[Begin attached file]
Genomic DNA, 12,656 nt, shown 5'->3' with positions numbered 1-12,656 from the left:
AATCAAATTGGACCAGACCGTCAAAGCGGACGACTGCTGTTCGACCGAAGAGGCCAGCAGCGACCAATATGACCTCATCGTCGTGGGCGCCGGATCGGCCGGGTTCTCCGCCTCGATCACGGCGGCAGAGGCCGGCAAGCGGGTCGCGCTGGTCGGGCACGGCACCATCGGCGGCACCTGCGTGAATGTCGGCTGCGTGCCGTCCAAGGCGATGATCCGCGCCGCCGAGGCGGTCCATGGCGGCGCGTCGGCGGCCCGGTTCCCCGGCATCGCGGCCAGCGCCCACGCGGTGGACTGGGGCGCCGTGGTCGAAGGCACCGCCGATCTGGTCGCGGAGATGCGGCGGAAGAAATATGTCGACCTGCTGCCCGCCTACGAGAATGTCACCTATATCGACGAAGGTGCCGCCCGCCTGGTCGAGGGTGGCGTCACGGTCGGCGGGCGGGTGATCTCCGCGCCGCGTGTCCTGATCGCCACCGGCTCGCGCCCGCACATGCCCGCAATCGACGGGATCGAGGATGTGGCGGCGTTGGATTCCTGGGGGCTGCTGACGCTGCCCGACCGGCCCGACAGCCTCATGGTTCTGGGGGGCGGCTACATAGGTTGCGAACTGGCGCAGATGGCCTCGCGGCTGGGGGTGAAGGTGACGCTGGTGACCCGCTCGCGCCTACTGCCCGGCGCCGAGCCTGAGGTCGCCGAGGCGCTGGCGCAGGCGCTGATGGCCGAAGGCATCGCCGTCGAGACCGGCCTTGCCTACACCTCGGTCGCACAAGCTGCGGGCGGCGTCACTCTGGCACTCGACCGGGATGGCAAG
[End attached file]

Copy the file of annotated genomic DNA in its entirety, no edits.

Genomic DNA, 12,656 nt, shown 5'->3' with positions numbered 1-12,656 from the left:
AATCAAATTGGACCAGACCGTCAAAGCGGACGACTGCTGTTCGACCGAAGAGGCCAGCAGCGACCAATATGACCTCATCGTCGTGGGCGCCGGATCGGCCGGGTTCTCCGCCTCGATCACGGCGGCAGAGGCCGGCAAGCGGGTCGCGCTGGTCGGGCACGGCACCATCGGCGGCACCTGCGTGAATGTCGGCTGCGTGCCGTCCAAGGCGATGATCCGCGCCGCCGAGGCGGTCCATGGCGGCGCGTCGGCGGCCCGGTTCCCCGGCATCGCGGCCAGCGCCCACGCGGTGGACTGGGGCGCCGTGGTCGAAGGCACCGCCGATCTGGTCGCGGAGATGCGGCGGAAGAAATATGTCGACCTGCTGCCCGCCTACGAGAATGTCACCTATATCGACGAAGGTGCCGCCCGCCTGGTCGAGGGTGGCGTCACGGTCGGCGGGCGGGTGATCTCCGCGCCGCGTGTCCTGATCGCCACCGGCTCGCGCCCGCACATGCCCGCAATCGACGGGATCGAGGATGTGGCGGCGTTGGATTCCTGGGGGCTGCTGACGCTGCCCGACCGGCCCGACAGCCTCATGGTTCTGGGGGGCGGCTACATAGGTTGCGAACTGGCGCAGATGGCCTCGCGGCTGGGGGTGAAGGTGACGCTGGTGACCCGCTCGCGCCTACTGCCCGGCGCCGAGCCTGAGGTCGCCGAGGCGCTGGCGCAGGCGCTGATGGCCGAAGGCATCGCCGTCGAGACCGGCCTTGCCTACACCTCGGTCGCACAAGCTGCGGGCGGCGTCACTCTGGCACTCGACCGGGATGGCAAG